Just as in chimpanzee and human foraging societies today, I believe that our female ancestors played the major role in the creation and utilization of life-sustaining tools. Digging sticks and carrying tools make a female's life easier and decrease the amount of energy she has to expend to care for herself and her young. I assert that it was the female who invented the first tools and this eventually spurred the creation of the first widespread food sharing. Without the sling and digging stick, humanity as we know it would not exist. We could not have extracted tubers and other roots, which were an abundant and consistent resource base. Without these resources, we might not have been able to expand into more marginal territories or have reliably fed ourselves during times of scarcity. Without the creation of containers, how could females have carried and properly provided for their young and themselves? In addition, without containers to carry back gathered goods, food sharing would have been almost impossible and we could not have provisioned weaned children. In the absence of the tools that made life easier and helped us more efficiently exploit our environment, how could we have become as cohesive and organized as we are today? So many things that make us human are wrapped up in the pressures that intelligent female primates had to deal with and their efforts to overcome them.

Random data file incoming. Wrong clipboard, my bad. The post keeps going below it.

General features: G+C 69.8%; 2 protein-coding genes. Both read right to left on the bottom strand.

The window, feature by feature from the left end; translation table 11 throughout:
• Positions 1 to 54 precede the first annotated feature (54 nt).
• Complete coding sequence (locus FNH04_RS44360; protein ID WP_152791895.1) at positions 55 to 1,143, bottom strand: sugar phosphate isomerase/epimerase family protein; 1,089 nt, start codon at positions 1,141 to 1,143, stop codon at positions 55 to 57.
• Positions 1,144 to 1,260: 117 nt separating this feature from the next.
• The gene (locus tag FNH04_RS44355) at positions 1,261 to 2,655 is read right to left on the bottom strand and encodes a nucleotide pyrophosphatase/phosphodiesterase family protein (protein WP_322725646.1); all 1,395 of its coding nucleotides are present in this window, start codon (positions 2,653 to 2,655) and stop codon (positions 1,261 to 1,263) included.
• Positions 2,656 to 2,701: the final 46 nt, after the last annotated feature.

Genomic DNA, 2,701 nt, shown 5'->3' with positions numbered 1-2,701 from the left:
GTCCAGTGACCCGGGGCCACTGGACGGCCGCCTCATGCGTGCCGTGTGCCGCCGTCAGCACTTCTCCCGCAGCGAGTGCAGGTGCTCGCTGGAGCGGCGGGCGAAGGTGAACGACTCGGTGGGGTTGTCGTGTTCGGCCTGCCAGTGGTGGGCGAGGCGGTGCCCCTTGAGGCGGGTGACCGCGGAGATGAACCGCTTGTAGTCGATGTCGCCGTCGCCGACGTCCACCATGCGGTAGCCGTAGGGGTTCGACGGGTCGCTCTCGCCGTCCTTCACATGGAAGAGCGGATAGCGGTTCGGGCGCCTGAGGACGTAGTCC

I would like to thank Dr. Kimberly Baldus for her aid in preparing this article for publication. I appreciate her encouragement and honesty as well as her incredibly thorough critiques. I would also like to express appreciation to my mentor, Dr. Donna Hart, for her enthusiastic involvement in my academic career these past few years as well as her continuing interest in my research pursuits and graduate applications. It was in her classes that I discovered my love for primates and for human evolution.

About the Author

I received two Bachelor of Arts degrees in Anthropology and Psychology in May 2007. Since that time I have been exploring graduate programs in Anthropology and obtained a month of research experience by observing the sex differences in feeding ecology among howler monkeys in Costa Rica. I am currently working on a research project concerning sex differences in tool and object use among the chimpanzees at the St. Louis Zoo. I am very interested in our primate relatives and human evolution, particularly the evolution of the division of labor, food sharing, reproductive ecology, and the development of tool and object use.